In 2010, Sebastien Le Toux was the beloved hero of the Philadelphia Union; known not only for his incredible longevity and often brilliant bouts of athleticism, his persistent efforts on the field and season-long consistency allowed him to lead the team in goals (14), assists (11), game winning goals (3), and penalty kick goals (3/3). He was also amongst the team leaders in total games started (28), games played (28), and minutes played (2,520). It is also worth mentioning that he was the recipient of the 2010 "MLS Fair Play Award", an award given to the player with the fewest amount of yellow + red cards.
By all means, the upcoming 2011 MLS season was full of promise for the Philadelphia Union. After a chaotic off-season full of player releases, trades, and numerous signings, it was time for the Union to regroup and concentrate on a productive 2011 season - of course, with Le Toux leading the way.
Or would he?
Surprisingly enough, Sebastien Le Toux has taken a backseat in 2011, fighting to contribute in any way possible while the rest of the team continues to fight for sole possession of 1st place in the Eastern Conference standings. Of course, Union fans have noticed this lack of production from Le Toux, and some fans have even called for him to be traded, released, or at least replaced on the field until he can regain his "proper" 2010 form.
So, what happened to Le Toux? That is a very complicated question to answer. A lot has changed since the Union's 2010 debut season, and there are possibly numerous factors involved which could have greatly impacted his overall role on the field.
For starters, the off-season signing of Carlos Ruiz as a forward and the continuous growth of Danny Mwanga has allowed for not only more offensive flexibility, but variability as well; with additional strikers up front, this allows Le Toux to fall back offensively and focus more on midfield rhythm and distribution - setting up plays that could possibly lead to goals. This could explain why Le Toux only has only 1 goal this season (off a penalty kick), yet still continues to lead the team in assists (7), leaving both Mwanga and Kyle Nakazawa trailing behind him with only 3. In 2010, Le Toux managed 11 assists through 28 games; in 2011, Le Toux has managed 7 assists through 21 games - easily suggesting that he's on the same pace as before in regards to assistance production.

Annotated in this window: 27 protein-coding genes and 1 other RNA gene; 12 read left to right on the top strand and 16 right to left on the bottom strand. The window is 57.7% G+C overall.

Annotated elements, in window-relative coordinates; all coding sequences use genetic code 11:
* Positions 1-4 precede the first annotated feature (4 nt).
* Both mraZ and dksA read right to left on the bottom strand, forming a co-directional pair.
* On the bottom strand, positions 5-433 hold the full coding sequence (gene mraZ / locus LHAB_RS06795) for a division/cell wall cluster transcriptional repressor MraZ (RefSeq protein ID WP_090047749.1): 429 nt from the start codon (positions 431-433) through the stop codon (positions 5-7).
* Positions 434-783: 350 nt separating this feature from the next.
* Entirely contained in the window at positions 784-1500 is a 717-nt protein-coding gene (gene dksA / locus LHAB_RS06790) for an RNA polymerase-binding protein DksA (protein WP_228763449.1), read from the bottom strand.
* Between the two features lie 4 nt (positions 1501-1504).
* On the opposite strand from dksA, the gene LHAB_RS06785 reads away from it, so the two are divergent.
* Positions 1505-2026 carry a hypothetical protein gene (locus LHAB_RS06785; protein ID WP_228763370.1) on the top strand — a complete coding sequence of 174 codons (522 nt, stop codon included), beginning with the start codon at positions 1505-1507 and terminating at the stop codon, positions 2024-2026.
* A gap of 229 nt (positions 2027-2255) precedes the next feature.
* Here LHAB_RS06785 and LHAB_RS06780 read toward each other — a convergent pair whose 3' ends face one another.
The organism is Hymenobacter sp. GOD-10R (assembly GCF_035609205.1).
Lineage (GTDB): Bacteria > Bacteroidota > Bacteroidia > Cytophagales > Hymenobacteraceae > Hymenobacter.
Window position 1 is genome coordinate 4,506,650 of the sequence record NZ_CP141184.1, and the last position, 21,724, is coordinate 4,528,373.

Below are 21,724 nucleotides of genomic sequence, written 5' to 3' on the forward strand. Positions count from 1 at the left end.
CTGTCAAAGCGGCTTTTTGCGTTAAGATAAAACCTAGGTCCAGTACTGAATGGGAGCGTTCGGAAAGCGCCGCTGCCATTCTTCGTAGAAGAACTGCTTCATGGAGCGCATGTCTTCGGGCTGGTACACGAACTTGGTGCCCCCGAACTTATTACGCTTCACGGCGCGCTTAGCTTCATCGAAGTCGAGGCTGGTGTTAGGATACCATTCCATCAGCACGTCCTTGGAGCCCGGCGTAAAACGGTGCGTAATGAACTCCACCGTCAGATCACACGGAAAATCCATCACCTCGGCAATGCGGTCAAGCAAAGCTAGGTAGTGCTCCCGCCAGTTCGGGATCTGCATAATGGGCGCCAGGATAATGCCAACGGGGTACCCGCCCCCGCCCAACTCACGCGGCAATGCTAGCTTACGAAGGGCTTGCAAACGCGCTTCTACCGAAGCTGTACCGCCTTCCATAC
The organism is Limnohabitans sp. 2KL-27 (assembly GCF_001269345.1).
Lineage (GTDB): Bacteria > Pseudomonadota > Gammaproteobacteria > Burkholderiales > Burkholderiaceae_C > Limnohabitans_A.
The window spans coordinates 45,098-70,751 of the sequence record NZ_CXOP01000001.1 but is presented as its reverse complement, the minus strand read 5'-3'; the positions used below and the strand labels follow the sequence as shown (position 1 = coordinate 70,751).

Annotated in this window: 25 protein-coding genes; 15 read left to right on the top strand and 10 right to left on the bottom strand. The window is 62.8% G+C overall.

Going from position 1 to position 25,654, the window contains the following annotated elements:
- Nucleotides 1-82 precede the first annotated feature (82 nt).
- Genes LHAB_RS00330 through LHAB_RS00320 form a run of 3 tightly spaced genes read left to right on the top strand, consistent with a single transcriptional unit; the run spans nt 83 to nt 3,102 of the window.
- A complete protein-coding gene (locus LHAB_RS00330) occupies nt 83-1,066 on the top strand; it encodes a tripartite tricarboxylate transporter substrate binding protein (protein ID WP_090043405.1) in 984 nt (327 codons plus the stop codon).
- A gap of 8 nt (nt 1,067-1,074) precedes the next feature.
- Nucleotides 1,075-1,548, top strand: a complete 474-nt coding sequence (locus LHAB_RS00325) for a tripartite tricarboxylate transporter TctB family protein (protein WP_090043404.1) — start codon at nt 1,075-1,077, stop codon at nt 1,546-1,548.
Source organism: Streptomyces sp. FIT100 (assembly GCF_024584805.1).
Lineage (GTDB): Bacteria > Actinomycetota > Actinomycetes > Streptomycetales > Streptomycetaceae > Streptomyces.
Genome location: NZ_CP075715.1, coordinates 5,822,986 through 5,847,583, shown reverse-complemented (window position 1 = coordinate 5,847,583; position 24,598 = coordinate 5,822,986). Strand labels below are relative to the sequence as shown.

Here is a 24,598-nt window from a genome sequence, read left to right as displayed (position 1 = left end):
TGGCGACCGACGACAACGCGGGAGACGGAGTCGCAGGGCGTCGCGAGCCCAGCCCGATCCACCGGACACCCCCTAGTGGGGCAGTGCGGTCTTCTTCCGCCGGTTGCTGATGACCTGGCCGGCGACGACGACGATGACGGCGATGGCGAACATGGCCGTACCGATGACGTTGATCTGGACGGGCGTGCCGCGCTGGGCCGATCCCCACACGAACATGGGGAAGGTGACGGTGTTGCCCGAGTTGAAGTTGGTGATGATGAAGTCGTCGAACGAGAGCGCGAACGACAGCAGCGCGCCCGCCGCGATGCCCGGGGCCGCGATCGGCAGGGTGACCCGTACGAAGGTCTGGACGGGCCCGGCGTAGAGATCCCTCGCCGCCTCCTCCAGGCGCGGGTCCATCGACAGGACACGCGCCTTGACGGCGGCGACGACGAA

However, those are just stats. What about his late touch? He has been very late with his first-touch on the ball, which has often times compromised any promise of a scoring drive. Perhaps he is already aware of this, and this further explains why he selflessly distributes the ball amongst other players - allowing them their own offensive opportunities. In the meantime, he continues to press hard both offensively and defensively, fighting for the ball and then pushing it forward; although it hasn't been credited to him much this season due to his lack of obvious statistical production, the fact still remains that his workhorse-mentality on the field is still the same as it was last year, and he continues to play with the same non-stop menacing longevity as he had before; which, of course, puts great amounts of pressure on both opponents' defenses and offensive drives - not to mention helps his own team's offensive rhythm.
Regardless of the speculation and criticisms, it would be wrong to assume that just because Le Toux isn't scoring nearly as many goals that he isn't being a productive player on the field. Sure, his first-touch isn't nearly as good as it was last year. Sure, he may take way too many eager shots on goal to try and get back on track. However, it's important to consider that perhaps he has readjusted his abilities and is now utilizing them for midfield production - both in terms of offensive and defense. He continues to contribute in his typical Le Toux way, and that's the sort of work ethic and mentality you want out of all your players.
He may not be the same Le Toux as he was in 2010, but he's still a very, very important part of the team with a lot of responsibilities on his shoulders - not to mention work to do. So the next time you vouch for him to be traded, just remember what he still does for this team that you can't track statistically. Then, perhaps, you'll reconsider.